This process does a number of things. It makes you focus on and define, in writing, exactly what you are looking for and why. If circulated, it will encourage feedback and confirm consensus as to the nature of the need. It will give the lawyers in the department an excellent précis of what the company is looking for, thereby encouraging recruiting through referrals. It will give you an effective and consistent summary to use in speaking to others in the process, including recruiters and candidates and, if well drafted, will form the substance for any advertising or position notices you may wish to publish.
b. Recruiting Budget
You must have a recruiting budget and you must know what your expected costs will be. Recruiting is a costly and time consuming activity. In my experience, recruitment of a quality candidate can easily consume $10,000-15,000 in direct and indirect costs. Allocating resources in advance and tracking costs will not only tell you the cost of the process in each case and whether you are getting value for your efforts, it will also allow you to recruit on a proactive basis. In setting up a recruiting budget it is useful if you include not only all direct expenses which you expect to incur, including advertising, travel, lunches, brochures, etc., but also all indirect expenses including lawyers time (if tracked). One candidate meeting with three lawyers can add up very quickly. Examine your process very carefully. An efficient screening process and structured, well planned interviews which are complete but reasonably brief will save a great deal of time and money.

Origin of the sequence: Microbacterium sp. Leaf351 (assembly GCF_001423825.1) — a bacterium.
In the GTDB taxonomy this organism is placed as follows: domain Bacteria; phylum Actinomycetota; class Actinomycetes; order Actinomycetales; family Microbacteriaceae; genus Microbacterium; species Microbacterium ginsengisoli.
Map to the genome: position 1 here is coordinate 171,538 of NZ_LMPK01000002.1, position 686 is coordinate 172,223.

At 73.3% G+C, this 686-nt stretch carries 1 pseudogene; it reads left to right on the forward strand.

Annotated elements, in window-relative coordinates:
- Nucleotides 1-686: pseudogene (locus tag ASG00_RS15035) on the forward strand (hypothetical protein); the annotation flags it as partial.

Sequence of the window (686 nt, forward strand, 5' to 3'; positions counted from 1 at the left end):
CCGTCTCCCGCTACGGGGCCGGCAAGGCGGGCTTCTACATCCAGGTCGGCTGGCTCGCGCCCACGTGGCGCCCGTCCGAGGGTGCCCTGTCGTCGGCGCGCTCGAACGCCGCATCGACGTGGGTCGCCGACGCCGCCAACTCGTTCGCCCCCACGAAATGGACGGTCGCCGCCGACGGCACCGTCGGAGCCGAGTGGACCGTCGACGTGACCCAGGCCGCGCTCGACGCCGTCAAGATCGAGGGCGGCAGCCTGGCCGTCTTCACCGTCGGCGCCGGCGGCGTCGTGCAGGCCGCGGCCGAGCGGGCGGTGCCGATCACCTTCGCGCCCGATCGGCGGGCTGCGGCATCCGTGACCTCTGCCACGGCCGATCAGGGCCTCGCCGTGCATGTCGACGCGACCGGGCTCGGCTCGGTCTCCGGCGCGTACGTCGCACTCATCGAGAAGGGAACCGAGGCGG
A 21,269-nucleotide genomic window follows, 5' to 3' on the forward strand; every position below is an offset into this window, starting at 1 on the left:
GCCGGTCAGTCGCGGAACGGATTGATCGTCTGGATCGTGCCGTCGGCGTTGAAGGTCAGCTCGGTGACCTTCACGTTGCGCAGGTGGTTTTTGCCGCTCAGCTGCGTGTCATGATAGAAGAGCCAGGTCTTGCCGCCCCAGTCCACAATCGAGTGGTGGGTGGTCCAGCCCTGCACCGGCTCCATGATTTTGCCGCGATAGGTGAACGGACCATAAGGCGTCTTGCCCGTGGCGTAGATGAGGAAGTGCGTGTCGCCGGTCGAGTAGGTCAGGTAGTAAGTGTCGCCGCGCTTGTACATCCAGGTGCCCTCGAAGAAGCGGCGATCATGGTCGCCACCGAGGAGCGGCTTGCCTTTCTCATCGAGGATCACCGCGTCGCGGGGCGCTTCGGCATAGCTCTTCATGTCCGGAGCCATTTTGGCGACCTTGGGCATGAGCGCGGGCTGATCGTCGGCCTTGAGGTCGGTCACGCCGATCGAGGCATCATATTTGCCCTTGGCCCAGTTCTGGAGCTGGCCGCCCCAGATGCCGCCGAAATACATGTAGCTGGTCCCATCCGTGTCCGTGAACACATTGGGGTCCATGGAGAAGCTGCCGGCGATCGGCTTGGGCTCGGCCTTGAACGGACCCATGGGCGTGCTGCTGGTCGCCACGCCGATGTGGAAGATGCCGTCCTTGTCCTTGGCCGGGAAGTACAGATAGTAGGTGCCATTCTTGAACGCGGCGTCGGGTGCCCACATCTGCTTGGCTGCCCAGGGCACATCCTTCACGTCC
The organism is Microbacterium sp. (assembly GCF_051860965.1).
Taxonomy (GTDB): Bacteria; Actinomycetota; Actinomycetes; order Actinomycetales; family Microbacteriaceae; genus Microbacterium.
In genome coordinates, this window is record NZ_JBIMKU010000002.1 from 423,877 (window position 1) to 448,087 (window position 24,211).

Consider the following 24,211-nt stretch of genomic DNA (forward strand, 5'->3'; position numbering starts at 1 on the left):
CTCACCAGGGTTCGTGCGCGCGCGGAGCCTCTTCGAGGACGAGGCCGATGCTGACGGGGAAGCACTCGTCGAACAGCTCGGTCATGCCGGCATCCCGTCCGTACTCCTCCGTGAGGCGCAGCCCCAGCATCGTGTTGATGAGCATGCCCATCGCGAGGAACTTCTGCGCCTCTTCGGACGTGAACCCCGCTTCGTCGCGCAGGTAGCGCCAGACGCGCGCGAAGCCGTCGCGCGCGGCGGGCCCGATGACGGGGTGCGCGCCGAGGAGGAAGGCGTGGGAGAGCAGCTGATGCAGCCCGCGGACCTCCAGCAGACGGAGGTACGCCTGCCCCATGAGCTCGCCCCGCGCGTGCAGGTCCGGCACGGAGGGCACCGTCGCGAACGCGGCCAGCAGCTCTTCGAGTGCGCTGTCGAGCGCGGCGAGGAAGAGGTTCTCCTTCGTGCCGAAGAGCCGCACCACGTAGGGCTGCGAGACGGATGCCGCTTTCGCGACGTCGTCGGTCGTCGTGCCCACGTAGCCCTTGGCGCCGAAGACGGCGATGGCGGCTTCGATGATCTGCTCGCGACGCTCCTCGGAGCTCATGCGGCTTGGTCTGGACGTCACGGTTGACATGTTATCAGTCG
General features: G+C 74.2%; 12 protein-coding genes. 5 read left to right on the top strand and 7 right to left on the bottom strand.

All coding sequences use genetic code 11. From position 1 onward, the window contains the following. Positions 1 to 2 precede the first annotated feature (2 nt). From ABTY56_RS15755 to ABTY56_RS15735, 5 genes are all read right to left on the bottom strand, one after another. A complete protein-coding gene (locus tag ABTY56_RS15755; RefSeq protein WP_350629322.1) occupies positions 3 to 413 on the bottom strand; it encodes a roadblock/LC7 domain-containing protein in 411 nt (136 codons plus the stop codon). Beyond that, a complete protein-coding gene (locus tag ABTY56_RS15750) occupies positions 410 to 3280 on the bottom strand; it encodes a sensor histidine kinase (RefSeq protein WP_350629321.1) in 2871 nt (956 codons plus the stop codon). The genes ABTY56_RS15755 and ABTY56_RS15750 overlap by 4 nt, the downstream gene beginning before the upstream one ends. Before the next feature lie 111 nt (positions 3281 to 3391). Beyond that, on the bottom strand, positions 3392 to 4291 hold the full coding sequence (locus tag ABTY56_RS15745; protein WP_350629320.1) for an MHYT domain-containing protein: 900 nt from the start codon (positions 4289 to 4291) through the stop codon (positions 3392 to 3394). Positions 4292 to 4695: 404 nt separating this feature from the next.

c. Your Profile
Recruiting involves selling, pure and simple. To recruit effectively you must be able to articulate and then sell the unique benefits of your department/company consistently and persuasively. I am continually amazed at how few really have a good sense of "who they are" or how they are perceived as a place to work. For successful recruiting, you must first know what you are selling and why a candidate might "buy in". A number of surveys over the years have indicated that the same general factors are important to all candidates in selecting potential employers. These are:
- Geographic location
- The size of the company and the demographics of its employees
- Clear and descriptive information about practice areas, including information about the work of other lawyers in-house
- The employers' reputation, especially regarding its financial stability, and its reputation for having "good people". Number of women is also a factor now.